Investing in exercise equipment is an investment in our business as personal trainers. If home equipment is cared for properly, it can last a decade or more. We have checklists for grocery shopping, house chores, and work assignments to keep us on task. Why not have an exercise equipment servicing checklist to ensure it lasts a long time?
Having an exercise equipment servicing checklist can be helpful in making sure equipment is in good shape and up to date. Those of us who use our equipment daily know the need for exercise equipment maintenance. Repeated use and sweat can take their toll, creating wear and tear.
Of course, we all sanitize in between uses, but maintenance goes a step or two further. Some experts recommend a weekly check-in if the exercise equipment is used a lot. A few items to consider servicing:
Types of Exercise Equipment Important to Maintain
It doesn’t take long before balls lose their air. They take a lot of pressure. Check for leaking holes or tears and refill with air. This includes:
• Stability balls
• Bender balls
• BOSU or half-dome balls
• Medicine balls
How much air? If you have the original packaging, following the recommendations. If you don’t have it, it’s generally recommended to fill the ball or disc to the size it was intended to be. So, you will likely need to measure it. After a while, you might be able to gauge the right amount of air by knowing when it feels right.
Bands get a lot of stretching wear and tear. Signs of damage include nicks and tears in the bands, which can be hard to see. Inspect closely and replace the bands once these signs are indicated. There’s a risk of the bands snapping, which could cause injury.
Some bands actually dry out over time or when used repeatedly in the heat. You can feel the weathered outside and see the faded color to know when it’s dried up. Time for replacement.
Jump ropes and battle ropes fray after a while. Handles can loosen. It’s best to replace them rather than try to repair them.
Even foam rollers have a finite life span. Some literally get chunks taken out. Most rollers are rounded with varying lengths and densities. Some have a flat surface underneath. Smooth and textured styles are options, which can affect price. Prices vary from $5-$80.
Since sliders are repeatedly rubbed across the floor, the cloth can fray. They are difficult to repair and inexpensive to replace ($10-$15). Once you notice the snags and frayed cloth, go ahead a get a new set or two.
Kettlebells, Barbells, and Dumbbells
Metal varieties of kettlebells, dumbells, and barbells usually hold up for a long time. Just give them a quick clean. Those with plastic or cloth grips do not last as long and might need replacing eventually.
Straps tend to hold up well, but get dingy and dirty after lots of use and sweat. Most are made with a durable cloth and can be thrown in the washing machine or washed by hand. Check the packaging for care recommendations.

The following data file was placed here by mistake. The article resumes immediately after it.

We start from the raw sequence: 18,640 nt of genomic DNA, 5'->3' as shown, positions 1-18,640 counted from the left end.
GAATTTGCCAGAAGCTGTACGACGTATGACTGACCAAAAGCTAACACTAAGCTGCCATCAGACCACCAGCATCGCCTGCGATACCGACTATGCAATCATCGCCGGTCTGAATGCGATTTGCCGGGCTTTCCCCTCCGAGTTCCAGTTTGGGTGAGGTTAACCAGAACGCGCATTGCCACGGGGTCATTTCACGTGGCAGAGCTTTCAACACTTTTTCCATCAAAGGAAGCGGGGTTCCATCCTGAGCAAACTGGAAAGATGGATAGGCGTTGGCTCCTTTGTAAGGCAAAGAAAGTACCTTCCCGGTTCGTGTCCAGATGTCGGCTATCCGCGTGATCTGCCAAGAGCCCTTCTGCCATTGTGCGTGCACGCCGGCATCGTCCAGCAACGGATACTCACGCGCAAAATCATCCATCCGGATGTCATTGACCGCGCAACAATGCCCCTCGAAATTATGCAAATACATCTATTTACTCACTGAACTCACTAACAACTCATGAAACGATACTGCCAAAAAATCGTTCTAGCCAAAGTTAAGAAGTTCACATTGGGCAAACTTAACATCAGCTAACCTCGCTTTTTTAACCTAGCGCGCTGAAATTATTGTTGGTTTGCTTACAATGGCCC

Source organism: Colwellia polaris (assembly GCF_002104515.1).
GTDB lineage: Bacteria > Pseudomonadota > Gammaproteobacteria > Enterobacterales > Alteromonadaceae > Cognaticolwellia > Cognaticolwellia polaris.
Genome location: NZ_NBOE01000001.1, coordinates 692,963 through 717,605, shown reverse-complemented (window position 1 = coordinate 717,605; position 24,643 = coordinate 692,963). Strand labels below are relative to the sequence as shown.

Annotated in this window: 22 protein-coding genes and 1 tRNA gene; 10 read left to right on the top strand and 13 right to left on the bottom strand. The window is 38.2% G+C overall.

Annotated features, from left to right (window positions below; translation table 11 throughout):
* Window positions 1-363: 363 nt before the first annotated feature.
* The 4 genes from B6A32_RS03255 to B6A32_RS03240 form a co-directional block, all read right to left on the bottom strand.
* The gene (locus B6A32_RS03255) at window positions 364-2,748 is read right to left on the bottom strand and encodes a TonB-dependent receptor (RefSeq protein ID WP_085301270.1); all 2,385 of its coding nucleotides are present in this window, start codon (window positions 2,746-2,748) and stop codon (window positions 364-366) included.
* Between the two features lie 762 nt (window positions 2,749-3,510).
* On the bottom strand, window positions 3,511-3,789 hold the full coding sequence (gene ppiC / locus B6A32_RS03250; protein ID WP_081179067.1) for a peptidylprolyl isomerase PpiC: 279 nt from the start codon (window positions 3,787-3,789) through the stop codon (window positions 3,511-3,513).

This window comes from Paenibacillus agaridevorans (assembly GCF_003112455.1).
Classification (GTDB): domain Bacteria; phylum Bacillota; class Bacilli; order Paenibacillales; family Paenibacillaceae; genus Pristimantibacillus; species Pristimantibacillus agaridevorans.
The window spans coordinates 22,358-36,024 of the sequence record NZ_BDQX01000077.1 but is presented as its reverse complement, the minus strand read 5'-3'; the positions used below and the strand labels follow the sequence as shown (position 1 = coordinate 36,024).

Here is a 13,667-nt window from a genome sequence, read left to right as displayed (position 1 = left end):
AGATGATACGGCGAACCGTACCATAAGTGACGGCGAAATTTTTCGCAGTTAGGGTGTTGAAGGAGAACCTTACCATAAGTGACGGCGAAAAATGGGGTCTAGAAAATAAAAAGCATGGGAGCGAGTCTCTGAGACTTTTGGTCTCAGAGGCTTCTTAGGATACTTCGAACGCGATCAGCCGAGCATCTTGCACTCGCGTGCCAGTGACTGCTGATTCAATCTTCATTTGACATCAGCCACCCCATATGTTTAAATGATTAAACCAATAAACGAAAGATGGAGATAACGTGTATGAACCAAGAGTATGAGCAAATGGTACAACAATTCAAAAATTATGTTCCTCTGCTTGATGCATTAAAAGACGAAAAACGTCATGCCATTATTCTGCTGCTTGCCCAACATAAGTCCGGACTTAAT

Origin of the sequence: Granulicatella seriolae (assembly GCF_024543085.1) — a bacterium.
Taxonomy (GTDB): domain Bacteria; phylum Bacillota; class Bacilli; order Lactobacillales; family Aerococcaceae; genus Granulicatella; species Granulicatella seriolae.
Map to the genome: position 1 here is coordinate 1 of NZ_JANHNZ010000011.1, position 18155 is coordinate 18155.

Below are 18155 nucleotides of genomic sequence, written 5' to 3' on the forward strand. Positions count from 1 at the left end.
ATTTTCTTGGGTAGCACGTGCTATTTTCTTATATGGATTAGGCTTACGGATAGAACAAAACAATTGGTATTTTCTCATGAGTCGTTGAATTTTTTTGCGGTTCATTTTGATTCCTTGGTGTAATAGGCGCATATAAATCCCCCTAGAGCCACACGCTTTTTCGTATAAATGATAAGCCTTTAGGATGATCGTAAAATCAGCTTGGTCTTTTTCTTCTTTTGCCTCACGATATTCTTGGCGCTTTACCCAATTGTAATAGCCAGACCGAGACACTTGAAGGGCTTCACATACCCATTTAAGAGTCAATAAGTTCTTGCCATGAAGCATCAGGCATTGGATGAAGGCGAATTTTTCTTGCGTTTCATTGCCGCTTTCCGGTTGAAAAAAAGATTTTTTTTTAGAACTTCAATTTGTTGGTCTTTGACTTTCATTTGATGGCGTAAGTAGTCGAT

It is usually recommended to hand wash suspension straps, pat dry, and let them air out. Ensure the handles are secure and there are no frays in the straps.
Cleaning Exercise Equipment
We leave the wiping of used equipment to gym-goers, but naturally, not everyone can be relied upon to do this. And also, they are not expected to wipe surfaces that they did not touch. Therefore, gym and studio owners are responsible for making sure all surfaces of their equipment is maintained and clean. One factor to bear in mind is the type of equipment being used between clients that can help mitigate the harboring of germs—porous equipment vs non-porous equipment.
Types of Porous Equipment
Lots of gyms have chosen to eliminate porous equipment altogether as a precaution since they are so much more difficult to clean. Check CDC guidelines for specific EPA-approved disinfectants and recommended methods for cleaning all types of equipment.
Types of porous equipment include:
• Foam rollers
• Weighted bars with padding
How does this impact trainers? Consider safe practices in your home gym, while following state and federal guidelines. You may choose not to use these types of equipment at all and opt for a no-equipment workout.
We all have our favorite types of equipment for use with our own workouts, as well as working with clients. Several of mine fall into this “porous” category.
What can we as trainers do if we want to incorporate this equipment in training sessions? If you are currently training individuals who are able and willing to purchase the equipment, encourage them to go ahead and do that. This will give them the opportunity to work out at home to complement the training more effectively. Plus, they bring their equipment to training sessions. Make suggestions as to which ones would be most helpful based on the client’s needs.
For future clients, you might want to stock up on items you find on sale. Like buying several blocks or straps to have on-hand. By doing this, you choose the equipment you prefer. Keep a sealed supply of the equipment with pricing to be reimbursed to you when you take on new clients. This provides a convenience to the clients. Also, buying ahead of time allows you the time to shop for deals saving a few bucks. A quick Google search pulls up plenty of options for online purchases.
By having clients use their own exercise equipment, it eliminates sharing equipment between clients. Of course, disinfecting is still important. Gym life and training may look a little different these days, but it can still work! As fit pros, we can embrace these challenges to do what’s right for our clients.